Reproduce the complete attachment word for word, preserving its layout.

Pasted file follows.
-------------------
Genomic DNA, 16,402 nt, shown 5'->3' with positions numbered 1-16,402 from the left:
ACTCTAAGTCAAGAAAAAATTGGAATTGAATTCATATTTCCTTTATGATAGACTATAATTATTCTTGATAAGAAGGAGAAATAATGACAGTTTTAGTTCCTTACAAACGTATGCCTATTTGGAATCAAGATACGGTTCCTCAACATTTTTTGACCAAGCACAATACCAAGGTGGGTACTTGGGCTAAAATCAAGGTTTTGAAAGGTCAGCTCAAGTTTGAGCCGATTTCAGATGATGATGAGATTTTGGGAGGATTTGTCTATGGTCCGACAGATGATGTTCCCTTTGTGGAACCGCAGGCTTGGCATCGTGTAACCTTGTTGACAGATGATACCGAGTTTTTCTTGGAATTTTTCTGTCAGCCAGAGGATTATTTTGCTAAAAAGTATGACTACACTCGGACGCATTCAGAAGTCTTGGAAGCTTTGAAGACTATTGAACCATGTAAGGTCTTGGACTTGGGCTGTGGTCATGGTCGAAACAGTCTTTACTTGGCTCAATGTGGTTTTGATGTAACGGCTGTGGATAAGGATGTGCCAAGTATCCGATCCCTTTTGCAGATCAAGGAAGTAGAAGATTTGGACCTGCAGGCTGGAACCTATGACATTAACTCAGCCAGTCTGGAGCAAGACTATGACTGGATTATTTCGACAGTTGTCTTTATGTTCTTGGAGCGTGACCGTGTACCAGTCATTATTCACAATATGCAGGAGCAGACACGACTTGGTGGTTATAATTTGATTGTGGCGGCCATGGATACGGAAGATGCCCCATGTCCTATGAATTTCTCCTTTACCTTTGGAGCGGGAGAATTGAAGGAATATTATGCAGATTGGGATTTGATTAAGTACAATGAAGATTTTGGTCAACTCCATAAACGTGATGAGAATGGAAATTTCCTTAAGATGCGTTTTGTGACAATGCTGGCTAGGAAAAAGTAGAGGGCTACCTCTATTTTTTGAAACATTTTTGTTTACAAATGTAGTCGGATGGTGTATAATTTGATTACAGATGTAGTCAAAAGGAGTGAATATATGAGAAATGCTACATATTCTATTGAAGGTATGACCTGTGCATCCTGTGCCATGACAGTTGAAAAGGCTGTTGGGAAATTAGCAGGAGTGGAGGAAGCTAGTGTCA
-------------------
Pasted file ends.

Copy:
Genomic DNA, 16,402 nt, shown 5'->3' with positions numbered 1-16,402 from the left:
ACTCTAAGTCAAGAAAAAATTGGAATTGAATTCATATTTCCTTTATGATAGACTATAATTATTCTTGATAAGAAGGAGAAATAATGACAGTTTTAGTTCCTTACAAACGTATGCCTATTTGGAATCAAGATACGGTTCCTCAACATTTTTTGACCAAGCACAATACCAAGGTGGGTACTTGGGCTAAAATCAAGGTTTTGAAAGGTCAGCTCAAGTTTGAGCCGATTTCAGATGATGATGAGATTTTGGGAGGATTTGTCTATGGTCCGACAGATGATGTTCCCTTTGTGGAACCGCAGGCTTGGCATCGTGTAACCTTGTTGACAGATGATACCGAGTTTTTCTTGGAATTTTTCTGTCAGCCAGAGGATTATTTTGCTAAAAAGTATGACTACACTCGGACGCATTCAGAAGTCTTGGAAGCTTTGAAGACTATTGAACCATGTAAGGTCTTGGACTTGGGCTGTGGTCATGGTCGAAACAGTCTTTACTTGGCTCAATGTGGTTTTGATGTAACGGCTGTGGATAAGGATGTGCCAAGTATCCGATCCCTTTTGCAGATCAAGGAAGTAGAAGATTTGGACCTGCAGGCTGGAACCTATGACATTAACTCAGCCAGTCTGGAGCAAGACTATGACTGGATTATTTCGACAGTTGTCTTTATGTTCTTGGAGCGTGACCGTGTACCAGTCATTATTCACAATATGCAGGAGCAGACACGACTTGGTGGTTATAATTTGATTGTGGCGGCCATGGATACGGAAGATGCCCCATGTCCTATGAATTTCTCCTTTACCTTTGGAGCGGGAGAATTGAAGGAATATTATGCAGATTGGGATTTGATTAAGTACAATGAAGATTTTGGTCAACTCCATAAACGTGATGAGAATGGAAATTTCCTTAAGATGCGTTTTGTGACAATGCTGGCTAGGAAAAAGTAGAGGGCTACCTCTATTTTTTGAAACATTTTTGTTTACAAATGTAGTCGGATGGTGTATAATTTGATTACAGATGTAGTCAAAAGGAGTGAATATATGAGAAATGCTACATATTCTATTGAAGGTATGACCTGTGCATCCTGTGCCATGACAGTTGAAAAGGCTGTTGGGAAATTAGCAGGAGTGGAGGAAGCTAGTGTCA